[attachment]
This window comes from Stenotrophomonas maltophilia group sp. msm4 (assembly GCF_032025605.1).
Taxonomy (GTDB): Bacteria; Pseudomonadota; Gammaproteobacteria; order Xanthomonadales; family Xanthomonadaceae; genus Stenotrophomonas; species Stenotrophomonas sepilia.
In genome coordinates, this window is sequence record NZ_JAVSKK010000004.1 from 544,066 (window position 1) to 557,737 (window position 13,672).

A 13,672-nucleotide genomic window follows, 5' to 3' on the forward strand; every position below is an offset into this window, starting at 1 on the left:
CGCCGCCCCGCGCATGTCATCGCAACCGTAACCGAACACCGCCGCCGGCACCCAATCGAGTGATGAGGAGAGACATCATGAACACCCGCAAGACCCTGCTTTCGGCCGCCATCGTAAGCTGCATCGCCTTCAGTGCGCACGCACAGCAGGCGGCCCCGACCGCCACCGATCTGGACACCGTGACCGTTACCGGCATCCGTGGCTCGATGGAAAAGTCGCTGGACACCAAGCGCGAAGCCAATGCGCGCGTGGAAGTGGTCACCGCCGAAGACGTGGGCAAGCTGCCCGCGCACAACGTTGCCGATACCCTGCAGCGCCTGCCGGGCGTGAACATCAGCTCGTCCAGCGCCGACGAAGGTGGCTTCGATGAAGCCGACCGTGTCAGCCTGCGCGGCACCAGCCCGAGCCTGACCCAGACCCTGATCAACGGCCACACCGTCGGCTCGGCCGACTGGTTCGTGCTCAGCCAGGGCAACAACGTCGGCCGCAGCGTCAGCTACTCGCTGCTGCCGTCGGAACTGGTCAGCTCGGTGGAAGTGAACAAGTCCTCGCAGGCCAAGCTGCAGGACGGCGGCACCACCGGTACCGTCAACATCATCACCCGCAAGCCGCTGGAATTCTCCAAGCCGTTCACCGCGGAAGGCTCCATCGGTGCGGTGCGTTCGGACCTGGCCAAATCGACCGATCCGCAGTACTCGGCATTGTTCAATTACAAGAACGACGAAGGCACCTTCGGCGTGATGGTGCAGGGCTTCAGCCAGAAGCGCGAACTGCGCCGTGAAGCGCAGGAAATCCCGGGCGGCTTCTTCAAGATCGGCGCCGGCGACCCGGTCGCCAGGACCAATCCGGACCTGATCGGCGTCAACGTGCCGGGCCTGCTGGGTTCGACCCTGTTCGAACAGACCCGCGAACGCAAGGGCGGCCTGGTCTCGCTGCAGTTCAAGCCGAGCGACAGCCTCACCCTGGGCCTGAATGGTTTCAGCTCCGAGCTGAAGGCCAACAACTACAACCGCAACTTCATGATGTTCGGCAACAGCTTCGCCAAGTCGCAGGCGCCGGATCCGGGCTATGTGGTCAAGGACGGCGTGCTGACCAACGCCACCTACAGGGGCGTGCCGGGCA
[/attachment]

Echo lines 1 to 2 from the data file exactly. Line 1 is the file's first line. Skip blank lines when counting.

This window comes from Stenotrophomonas maltophilia group sp. msm4 (assembly GCF_032025605.1).
Taxonomy (GTDB): Bacteria; Pseudomonadota; Gammaproteobacteria; order Xanthomonadales; family Xanthomonadaceae; genus Stenotrophomonas; species Stenotrophomonas sepilia.